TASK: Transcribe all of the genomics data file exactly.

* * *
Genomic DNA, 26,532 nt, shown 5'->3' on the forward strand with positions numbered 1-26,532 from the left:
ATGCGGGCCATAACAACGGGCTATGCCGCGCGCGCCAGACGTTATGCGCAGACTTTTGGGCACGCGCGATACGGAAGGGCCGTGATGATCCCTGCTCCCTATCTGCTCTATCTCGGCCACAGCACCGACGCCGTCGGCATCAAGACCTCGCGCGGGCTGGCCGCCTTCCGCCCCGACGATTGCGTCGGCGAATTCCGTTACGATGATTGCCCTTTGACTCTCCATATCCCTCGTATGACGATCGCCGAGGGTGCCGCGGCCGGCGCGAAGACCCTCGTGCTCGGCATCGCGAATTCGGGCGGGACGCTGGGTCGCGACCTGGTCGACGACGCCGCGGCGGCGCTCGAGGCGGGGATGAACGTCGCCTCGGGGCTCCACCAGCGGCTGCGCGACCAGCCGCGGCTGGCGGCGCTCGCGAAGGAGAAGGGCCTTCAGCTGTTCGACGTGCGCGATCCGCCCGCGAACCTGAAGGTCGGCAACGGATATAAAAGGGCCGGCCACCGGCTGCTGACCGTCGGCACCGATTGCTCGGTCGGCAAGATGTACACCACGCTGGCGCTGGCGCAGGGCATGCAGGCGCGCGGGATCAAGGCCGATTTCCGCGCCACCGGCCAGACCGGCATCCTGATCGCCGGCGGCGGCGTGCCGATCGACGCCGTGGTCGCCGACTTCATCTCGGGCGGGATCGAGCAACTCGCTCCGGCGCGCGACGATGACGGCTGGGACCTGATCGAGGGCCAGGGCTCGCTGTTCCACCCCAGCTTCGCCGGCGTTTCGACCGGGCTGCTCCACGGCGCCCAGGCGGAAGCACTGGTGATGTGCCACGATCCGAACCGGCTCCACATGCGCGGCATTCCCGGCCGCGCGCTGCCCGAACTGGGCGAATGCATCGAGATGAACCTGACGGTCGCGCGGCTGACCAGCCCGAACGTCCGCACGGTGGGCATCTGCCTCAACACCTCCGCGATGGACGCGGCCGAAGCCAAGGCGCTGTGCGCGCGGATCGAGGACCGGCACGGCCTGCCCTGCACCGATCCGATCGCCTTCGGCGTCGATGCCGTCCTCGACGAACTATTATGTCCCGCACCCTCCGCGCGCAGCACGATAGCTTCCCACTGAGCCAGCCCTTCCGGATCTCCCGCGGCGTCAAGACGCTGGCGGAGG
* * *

Genomic DNA, 26,532 nt, shown 5'->3' on the forward strand with positions numbered 1-26,532 from the left:
ATGCGGGCCATAACAACGGGCTATGCCGCGCGCGCCAGACGTTATGCGCAGACTTTTGGGCACGCGCGATACGGAAGGGCCGTGATGATCCCTGCTCCCTATCTGCTCTATCTCGGCCACAGCACCGACGCCGTCGGCATCAAGACCTCGCGCGGGCTGGCCGCCTTCCGCCCCGACGATTGCGTCGGCGAATTCCGTTACGATGATTGCCCTTTGACTCTCCATATCCCTCGTATGACGATCGCCGAGGGTGCCGCGGCCGGCGCGAAGACCCTCGTGCTCGGCATCGCGAATTCGGGCGGGACGCTGGGTCGCGACCTGGTCGACGACGCCGCGGCGGCGCTCGAGGCGGGGATGAACGTCGCCTCGGGGCTCCACCAGCGGCTGCGCGACCAGCCGCGGCTGGCGGCGCTCGCGAAGGAGAAGGGCCTTCAGCTGTTCGACGTGCGCGATCCGCCCGCGAACCTGAAGGTCGGCAACGGATATAAAAGGGCCGGCCACCGGCTGCTGACCGTCGGCACCGATTGCTCGGTCGGCAAGATGTACACCACGCTGGCGCTGGCGCAGGGCATGCAGGCGCGCGGGATCAAGGCCGATTTCCGCGCCACCGGCCAGACCGGCATCCTGATCGCCGGCGGCGGCGTGCCGATCGACGCCGTGGTCGCCGACTTCATCTCGGGCGGGATCGAGCAACTCGCTCCGGCGCGCGACGATGACGGCTGGGACCTGATCGAGGGCCAGGGCTCGCTGTTCCACCCCAGCTTCGCCGGCGTTTCGACCGGGCTGCTCCACGGCGCCCAGGCGGAAGCACTGGTGATGTGCCACGATCCGAACCGGCTCCACATGCGCGGCATTCCCGGCCGCGCGCTGCCCGAACTGGGCGAATGCATCGAGATGAACCTGACGGTCGCGCGGCTGACCAGCCCGAACGTCCGCACGGTGGGCATCTGCCTCAACACCTCCGCGATGGACGCGGCCGAAGCCAAGGCGCTGTGCGCGCGGATCGAGGACCGGCACGGCCTGCCCTGCACCGATCCGATCGCCTTCGGCGTCGATGCCGTCCTCGACGAACTATTATGTCCCGCACCCTCCGCGCGCAGCACGATAGCTTCCCACTGAGCCAGCCCTTCCGGATCTCCCGCGGCGTCAAGACGCTGGCGGAGG